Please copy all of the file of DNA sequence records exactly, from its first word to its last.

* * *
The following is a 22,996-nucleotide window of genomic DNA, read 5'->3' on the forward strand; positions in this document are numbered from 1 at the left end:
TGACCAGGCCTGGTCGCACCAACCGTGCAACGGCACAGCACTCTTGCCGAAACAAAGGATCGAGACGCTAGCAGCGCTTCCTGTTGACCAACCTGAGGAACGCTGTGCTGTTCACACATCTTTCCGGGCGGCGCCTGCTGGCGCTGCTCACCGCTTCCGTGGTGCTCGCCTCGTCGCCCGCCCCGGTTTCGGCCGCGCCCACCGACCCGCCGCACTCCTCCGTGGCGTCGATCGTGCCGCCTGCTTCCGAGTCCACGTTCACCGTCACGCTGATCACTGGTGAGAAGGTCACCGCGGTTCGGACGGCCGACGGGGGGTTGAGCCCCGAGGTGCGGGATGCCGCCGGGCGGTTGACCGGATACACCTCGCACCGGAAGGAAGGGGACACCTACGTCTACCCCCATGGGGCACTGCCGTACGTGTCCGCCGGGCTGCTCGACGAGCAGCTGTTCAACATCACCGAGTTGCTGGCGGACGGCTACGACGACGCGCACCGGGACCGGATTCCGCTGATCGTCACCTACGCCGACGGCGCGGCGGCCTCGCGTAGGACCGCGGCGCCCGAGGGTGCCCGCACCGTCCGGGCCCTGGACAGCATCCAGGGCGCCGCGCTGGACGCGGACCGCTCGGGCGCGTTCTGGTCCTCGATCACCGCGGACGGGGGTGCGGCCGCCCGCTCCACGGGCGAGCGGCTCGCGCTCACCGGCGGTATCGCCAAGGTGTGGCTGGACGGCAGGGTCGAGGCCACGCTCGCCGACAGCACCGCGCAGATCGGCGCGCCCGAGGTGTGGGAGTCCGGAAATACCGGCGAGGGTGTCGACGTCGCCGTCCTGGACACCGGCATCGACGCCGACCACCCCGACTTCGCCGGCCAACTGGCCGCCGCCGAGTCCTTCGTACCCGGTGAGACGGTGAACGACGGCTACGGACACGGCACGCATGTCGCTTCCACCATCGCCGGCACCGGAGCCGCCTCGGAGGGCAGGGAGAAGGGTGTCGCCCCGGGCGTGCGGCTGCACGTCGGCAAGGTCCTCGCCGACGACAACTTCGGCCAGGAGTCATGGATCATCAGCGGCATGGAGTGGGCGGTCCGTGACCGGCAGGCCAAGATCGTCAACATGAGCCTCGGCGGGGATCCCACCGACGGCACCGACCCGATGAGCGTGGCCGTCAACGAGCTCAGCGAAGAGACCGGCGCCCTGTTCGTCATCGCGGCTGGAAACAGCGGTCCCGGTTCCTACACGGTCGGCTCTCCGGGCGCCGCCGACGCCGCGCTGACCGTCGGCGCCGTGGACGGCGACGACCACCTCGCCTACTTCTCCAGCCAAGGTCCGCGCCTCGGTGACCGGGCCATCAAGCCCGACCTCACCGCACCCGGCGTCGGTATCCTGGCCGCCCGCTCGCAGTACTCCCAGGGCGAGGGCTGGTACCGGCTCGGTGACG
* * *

The following is a 22,996-nucleotide window of genomic DNA, read 5'->3' on the forward strand; positions in this document are numbered from 1 at the left end:
TGACCAGGCCTGGTCGCACCAACCGTGCAACGGCACAGCACTCTTGCCGAAACAAAGGATCGAGACGCTAGCAGCGCTTCCTGTTGACCAACCTGAGGAACGCTGTGCTGTTCACACATCTTTCCGGGCGGCGCCTGCTGGCGCTGCTCACCGCTTCCGTGGTGCTCGCCTCGTCGCCCGCCCCGGTTTCGGCCGCGCCCACCGACCCGCCGCACTCCTCCGTGGCGTCGATCGTGCCGCCTGCTTCCGAGTCCACGTTCACCGTCACGCTGATCACTGGTGAGAAGGTCACCGCGGTTCGGACGGCCGACGGGGGGTTGAGCCCCGAGGTGCGGGATGCCGCCGGGCGGTTGACCGGATACACCTCGCACCGGAAGGAAGGGGACACCTACGTCTACCCCCATGGGGCACTGCCGTACGTGTCCGCCGGGCTGCTCGACGAGCAGCTGTTCAACATCACCGAGTTGCTGGCGGACGGCTACGACGACGCGCACCGGGACCGGATTCCGCTGATCGTCACCTACGCCGACGGCGCGGCGGCCTCGCGTAGGACCGCGGCGCCCGAGGGTGCCCGCACCGTCCGGGCCCTGGACAGCATCCAGGGCGCCGCGCTGGACGCGGACCGCTCGGGCGCGTTCTGGTCCTCGATCACCGCGGACGGGGGTGCGGCCGCCCGCTCCACGGGCGAGCGGCTCGCGCTCACCGGCGGTATCGCCAAGGTGTGGCTGGACGGCAGGGTCGAGGCCACGCTCGCCGACAGCACCGCGCAGATCGGCGCGCCCGAGGTGTGGGAGTCCGGAAATACCGGCGAGGGTGTCGACGTCGCCGTCCTGGACACCGGCATCGACGCCGACCACCCCGACTTCGCCGGCCAACTGGCCGCCGCCGAGTCCTTCGTACCCGGTGAGACGGTGAACGACGGCTACGGACACGGCACGCATGTCGCTTCCACCATCGCCGGCACCGGAGCCGCCTCGGAGGGCAGGGAGAAGGGTGTCGCCCCGGGCGTGCGGCTGCACGTCGGCAAGGTCCTCGCCGACGACAACTTCGGCCAGGAGTCATGGATCATCAGCGGCATGGAGTGGGCGGTCCGTGACCGGCAGGCCAAGATCGTCAACATGAGCCTCGGCGGGGATCCCACCGACGGCACCGACCCGATGAGCGTGGCCGTCAACGAGCTCAGCGAAGAGACCGGCGCCCTGTTCGTCATCGCGGCTGGAAACAGCGGTCCCGGTTCCTACACGGTCGGCTCTCCGGGCGCCGCCGACGCCGCGCTGACCGTCGGCGCCGTGGACGGCGACGACCACCTCGCCTACTTCTCCAGCCAAGGTCCGCGCCTCGGTGACCGGGCCATCAAGCCCGACCTCACCGCACCCGGCGTCGGTATCCTGGCCGCCCGCTCGCAGTACTCCCAGGGCGAGGGCTGGTACCGGCTCGGTGACG